- June 16, 2022
- Posted by: administrator
- Category: Security News
Symbiote, discovered in November, parasitically infects running processes so it can steal credentials, gain rootlkit functionality and install a backdoor for remote access.
A new Linux malware that’s “nearly impossible to detect” can harvest credentials and gives attackers remote access and rootkit functionality by acting in a parasitic way to infect targets, researchers said.
Researchers from The BlackBerry Research and Intelligence Team have been tracking the malware, the earliest detection of which is from November 2021, security researcher Joakim Kennedy wrote in a blog post on the BlackBerry Threat Vector Blog published last week.
Researchers have appropriately dubbed the malware—which apparently was written to target the financial sector in Latin America—”Symbiote.” In biology, the word means an organism that lives in symbiosis with another organism.
The name is an homage to how the malware operates, which is differently than other Linux malware that researchers have encountered, Kennedy explained.
“What makes Symbiote different … is that it needs to infect other running processes to inflict damage on infected machines,” he wrote. “Instead of being a standalone executable file that is run to infect a machine, it is a shared object (SO) library that is loaded into all running processes using LD_PRELOAD (T1574.006), and parasitically infects the machine.”
Once Symbiote has infected all the running processes, a threat actor can engage in various nefarious activity, including rootkit functionality, the ability to harvest credentials, and remote access capability, Kennedy said.
In addition to the rootkit capability, the malware also provides a backdoor for the threat actor to log in as any user on the machine with a hardcoded password, and to execute commands with the highest privileges, he added.
Symbiote’s behavior isn’t the only thing that makes it unique, researchers said. It’s also highly evasive to such a degree that it’s “likely to fly under the radar,” making it extremely difficult to know if it’s even being used by threat actors at all, he said.
Some evasive tactics it uses is that by design, it is loaded by the linker via the LD_PRELOAD directive, which allows it to be loaded before any other shared objects, researchers found. This privilege of being loaded first allows it to hijack the imports from the other library files loaded for the application, they said. In this way, it hide its presence on the machine by hooking libc and libpcap functions, Kennedy said.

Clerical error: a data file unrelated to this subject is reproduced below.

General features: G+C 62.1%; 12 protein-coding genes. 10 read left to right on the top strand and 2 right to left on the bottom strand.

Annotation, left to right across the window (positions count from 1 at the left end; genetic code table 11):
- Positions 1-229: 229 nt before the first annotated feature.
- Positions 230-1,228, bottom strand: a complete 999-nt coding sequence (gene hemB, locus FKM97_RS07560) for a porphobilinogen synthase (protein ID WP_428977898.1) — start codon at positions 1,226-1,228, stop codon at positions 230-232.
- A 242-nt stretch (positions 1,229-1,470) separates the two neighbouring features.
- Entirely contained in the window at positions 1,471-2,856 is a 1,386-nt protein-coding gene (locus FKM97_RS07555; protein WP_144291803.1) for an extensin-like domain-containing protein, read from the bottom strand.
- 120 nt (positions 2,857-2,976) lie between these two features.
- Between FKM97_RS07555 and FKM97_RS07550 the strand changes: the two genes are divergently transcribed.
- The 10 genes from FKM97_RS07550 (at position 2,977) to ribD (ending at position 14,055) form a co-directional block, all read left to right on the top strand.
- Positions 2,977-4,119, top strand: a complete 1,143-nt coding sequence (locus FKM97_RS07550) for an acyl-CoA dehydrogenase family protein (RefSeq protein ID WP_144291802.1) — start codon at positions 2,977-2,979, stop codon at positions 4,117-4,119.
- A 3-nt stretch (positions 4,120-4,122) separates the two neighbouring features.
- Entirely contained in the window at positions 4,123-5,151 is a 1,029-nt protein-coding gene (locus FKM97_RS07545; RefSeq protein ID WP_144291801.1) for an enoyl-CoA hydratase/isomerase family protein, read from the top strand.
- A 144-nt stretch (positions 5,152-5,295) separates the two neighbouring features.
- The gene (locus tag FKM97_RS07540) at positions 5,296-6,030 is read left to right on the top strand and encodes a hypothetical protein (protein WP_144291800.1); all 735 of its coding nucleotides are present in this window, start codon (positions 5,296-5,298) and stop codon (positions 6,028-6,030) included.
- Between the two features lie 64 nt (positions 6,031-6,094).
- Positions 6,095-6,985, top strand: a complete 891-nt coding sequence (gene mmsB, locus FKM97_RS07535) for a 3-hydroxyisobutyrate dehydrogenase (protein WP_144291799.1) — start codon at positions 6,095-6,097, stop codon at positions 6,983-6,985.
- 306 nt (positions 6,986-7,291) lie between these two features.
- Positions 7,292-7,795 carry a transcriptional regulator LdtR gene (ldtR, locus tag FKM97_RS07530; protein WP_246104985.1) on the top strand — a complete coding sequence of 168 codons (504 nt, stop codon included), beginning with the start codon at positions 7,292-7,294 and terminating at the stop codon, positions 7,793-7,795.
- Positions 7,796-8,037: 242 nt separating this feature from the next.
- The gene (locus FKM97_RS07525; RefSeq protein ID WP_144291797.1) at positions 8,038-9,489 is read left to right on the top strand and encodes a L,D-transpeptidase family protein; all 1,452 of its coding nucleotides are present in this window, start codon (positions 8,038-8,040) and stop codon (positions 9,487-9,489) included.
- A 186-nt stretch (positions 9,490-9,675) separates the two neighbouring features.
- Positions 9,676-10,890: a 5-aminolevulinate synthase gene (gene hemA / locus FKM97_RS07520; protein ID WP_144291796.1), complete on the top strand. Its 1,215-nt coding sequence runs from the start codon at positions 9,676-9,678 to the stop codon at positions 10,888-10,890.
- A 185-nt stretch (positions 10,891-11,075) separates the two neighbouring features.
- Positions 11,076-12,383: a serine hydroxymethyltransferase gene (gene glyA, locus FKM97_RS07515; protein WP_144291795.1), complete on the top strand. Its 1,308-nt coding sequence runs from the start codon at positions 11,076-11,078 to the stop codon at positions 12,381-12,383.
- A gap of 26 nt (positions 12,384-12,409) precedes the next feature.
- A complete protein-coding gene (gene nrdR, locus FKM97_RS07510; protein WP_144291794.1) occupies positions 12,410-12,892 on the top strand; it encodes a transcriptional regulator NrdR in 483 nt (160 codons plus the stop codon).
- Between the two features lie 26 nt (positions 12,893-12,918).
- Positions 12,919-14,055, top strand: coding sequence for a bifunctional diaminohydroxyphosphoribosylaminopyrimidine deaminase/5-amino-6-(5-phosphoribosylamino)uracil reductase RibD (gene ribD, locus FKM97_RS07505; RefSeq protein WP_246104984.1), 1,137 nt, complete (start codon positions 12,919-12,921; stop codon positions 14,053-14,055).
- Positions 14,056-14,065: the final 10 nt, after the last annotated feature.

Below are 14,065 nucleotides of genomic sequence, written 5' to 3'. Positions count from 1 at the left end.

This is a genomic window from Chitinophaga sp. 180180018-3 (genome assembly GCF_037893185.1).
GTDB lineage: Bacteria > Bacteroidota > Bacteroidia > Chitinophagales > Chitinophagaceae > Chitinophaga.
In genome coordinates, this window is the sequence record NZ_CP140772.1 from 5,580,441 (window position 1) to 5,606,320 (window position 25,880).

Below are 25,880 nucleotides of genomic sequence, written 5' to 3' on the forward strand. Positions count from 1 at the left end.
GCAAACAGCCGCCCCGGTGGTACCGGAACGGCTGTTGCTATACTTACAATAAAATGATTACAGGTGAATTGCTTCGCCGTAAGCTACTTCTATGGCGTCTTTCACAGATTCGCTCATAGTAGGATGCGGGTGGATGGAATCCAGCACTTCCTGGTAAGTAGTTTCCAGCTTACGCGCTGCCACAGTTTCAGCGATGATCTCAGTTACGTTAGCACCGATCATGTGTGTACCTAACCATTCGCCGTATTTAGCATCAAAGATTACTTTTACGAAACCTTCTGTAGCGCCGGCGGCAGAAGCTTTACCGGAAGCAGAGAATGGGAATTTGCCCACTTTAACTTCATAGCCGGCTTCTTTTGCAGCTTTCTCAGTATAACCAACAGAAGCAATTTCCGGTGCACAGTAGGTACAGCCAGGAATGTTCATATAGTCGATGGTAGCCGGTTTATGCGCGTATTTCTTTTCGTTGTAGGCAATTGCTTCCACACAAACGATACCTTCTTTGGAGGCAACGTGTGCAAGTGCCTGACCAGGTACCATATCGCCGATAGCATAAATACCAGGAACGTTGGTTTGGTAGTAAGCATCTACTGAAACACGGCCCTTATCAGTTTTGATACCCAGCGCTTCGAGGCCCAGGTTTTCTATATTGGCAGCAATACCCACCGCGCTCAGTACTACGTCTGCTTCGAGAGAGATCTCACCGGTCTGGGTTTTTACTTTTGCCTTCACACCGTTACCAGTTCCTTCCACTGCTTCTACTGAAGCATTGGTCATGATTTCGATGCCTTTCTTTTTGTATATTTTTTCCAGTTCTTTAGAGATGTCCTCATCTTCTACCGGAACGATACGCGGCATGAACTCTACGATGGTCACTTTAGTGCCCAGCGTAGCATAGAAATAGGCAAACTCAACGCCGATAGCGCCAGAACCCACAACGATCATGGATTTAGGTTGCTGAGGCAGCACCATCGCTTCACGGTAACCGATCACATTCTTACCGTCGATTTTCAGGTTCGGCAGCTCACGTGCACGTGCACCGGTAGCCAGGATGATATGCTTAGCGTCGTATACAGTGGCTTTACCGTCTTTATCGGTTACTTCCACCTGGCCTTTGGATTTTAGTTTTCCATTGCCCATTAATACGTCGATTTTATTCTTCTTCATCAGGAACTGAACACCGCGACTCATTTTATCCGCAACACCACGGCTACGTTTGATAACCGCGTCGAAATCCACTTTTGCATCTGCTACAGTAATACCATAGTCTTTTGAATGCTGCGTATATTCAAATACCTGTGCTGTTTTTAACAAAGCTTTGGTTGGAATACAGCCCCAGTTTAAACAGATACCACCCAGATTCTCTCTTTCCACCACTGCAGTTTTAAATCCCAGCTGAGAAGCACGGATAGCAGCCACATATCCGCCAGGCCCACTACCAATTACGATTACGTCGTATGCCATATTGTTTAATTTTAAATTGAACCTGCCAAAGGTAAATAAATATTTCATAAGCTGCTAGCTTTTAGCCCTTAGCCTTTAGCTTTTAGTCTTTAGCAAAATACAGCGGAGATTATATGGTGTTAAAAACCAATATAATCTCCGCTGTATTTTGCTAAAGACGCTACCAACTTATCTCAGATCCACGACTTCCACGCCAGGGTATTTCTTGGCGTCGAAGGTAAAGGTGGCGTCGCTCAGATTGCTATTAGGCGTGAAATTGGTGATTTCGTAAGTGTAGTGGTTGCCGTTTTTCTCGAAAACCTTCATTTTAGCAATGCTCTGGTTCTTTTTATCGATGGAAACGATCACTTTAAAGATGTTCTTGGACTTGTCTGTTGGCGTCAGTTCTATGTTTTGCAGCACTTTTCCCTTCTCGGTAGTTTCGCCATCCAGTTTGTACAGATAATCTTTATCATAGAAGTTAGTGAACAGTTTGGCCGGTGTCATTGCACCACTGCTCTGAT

“Once the malware has infected a machine, it hides itself and any other malware used by the threat actor, making infections very hard to detect,” he explained. “Performing live forensics on an infected machine may not turn anything up since all the file, processes, and network artifacts are hidden by the malware.”
In fact, researchers said they themselves could not uncover enough evidence to determine whether threat actors are currently using Symbiote ” in highly targeted or broad attacks,” he said.
Unusual DNS requests may be one way to detect if the malware is present on a system, researchers noted. However, typical antivirus or other security tools aimed at endpoint detection and response won’t pick up Symbiote, making organizations using Linux that rely on those protections at risk, they said.
Attackers’ key objectives for wielding Symbiote are “to capture credentials and to facilitate backdoor access to infected machines,” Kennedy noted. He outlined in detail how the malware achieves both of these activities.
For credential harvesting, Symbiote hooks the libc read function; if an ssh or scp process is calling the function, it captures the credentials, which are first encrypted with RC4 using an embedded key and then written to a file, Kennedy said.
Attackers not only steal the credentials locally for access but also exfiltrate them by hex encoding and chunking up the data to be sent via DNS address record requests to a domain name that they control, he added.
To gain remote access to an infected machine, the malware hooks a few Linux Pluggable Authentication Module (PAM) functions, which allows it to authenticate to the machine with any service that uses PAM—including remote services such as Secure Shell (SSH), Kennedy said.
“When a service tries to use PAM to authenticate a user, the malware checks the provided password against a hardcoded password,” he explained. ” If the password provided is a match, the hooked function returns a success response.”
Once the threat actor has accomplished authentication, Symbiote allows for an attacker to gain root privileges by scanning the environment for the variable HTTP_SETTHIS, Kennedy said.
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